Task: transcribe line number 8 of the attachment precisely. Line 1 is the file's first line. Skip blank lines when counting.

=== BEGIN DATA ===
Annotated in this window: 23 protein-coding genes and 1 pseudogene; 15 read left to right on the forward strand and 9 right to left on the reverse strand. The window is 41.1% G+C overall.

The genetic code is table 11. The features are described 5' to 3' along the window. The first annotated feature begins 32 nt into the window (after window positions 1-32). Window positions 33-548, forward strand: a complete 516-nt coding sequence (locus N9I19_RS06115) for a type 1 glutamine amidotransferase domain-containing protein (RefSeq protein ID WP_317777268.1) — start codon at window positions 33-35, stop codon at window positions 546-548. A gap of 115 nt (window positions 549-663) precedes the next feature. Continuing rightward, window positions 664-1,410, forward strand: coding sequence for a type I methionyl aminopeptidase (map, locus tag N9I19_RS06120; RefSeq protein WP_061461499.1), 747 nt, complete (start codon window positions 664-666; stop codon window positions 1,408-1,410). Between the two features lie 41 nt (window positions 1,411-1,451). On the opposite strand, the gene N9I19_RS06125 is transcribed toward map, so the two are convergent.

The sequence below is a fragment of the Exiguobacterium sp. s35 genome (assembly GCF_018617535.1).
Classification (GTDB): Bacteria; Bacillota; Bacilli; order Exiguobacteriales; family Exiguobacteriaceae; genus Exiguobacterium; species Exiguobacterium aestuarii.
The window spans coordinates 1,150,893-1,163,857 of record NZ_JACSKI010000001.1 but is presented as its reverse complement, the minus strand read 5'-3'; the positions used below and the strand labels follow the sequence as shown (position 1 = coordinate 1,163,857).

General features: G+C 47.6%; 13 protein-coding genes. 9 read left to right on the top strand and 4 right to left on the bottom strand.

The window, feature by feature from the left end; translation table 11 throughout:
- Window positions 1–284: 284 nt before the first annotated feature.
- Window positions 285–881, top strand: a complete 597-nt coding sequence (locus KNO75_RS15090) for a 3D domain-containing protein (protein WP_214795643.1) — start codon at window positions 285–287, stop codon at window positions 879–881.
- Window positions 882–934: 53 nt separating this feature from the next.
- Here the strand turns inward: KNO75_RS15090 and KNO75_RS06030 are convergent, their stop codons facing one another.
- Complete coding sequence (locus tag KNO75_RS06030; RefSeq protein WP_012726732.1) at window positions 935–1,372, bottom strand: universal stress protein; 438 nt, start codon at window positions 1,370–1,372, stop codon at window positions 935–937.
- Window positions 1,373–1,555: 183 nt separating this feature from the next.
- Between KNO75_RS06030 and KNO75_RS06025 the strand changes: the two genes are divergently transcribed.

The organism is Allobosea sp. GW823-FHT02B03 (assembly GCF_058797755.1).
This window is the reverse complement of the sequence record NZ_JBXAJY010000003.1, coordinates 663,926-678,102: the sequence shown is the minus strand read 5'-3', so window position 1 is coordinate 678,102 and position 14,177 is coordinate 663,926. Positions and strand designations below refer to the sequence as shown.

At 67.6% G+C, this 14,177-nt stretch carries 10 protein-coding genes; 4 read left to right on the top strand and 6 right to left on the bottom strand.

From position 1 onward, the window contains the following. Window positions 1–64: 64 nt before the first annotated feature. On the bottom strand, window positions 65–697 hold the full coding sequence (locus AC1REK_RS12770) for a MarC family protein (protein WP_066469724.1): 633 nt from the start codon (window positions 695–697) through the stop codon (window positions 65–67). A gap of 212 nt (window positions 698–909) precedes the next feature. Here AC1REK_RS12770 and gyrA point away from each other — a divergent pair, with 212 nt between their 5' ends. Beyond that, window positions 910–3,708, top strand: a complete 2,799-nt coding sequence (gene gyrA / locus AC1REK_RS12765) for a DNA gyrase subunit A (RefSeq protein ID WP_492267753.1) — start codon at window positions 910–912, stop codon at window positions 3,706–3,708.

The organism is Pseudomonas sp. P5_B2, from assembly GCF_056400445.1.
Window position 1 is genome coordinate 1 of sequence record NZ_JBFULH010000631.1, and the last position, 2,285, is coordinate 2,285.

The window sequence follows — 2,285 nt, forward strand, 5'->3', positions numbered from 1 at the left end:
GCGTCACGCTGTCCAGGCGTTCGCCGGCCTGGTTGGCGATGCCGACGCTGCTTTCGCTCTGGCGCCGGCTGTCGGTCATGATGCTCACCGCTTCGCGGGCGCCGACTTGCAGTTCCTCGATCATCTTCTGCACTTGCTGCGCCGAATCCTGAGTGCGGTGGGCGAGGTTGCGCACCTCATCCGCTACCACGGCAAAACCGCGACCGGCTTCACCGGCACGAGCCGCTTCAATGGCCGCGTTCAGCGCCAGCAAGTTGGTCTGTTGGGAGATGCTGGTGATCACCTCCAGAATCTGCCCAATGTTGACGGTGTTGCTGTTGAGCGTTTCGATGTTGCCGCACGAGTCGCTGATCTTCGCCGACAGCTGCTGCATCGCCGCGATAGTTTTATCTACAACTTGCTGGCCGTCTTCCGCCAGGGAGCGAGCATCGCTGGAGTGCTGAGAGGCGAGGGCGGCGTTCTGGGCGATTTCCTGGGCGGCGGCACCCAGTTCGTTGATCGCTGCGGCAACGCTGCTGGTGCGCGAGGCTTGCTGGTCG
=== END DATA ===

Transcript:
- Window positions 1–284: 284 nt before the first annotated feature.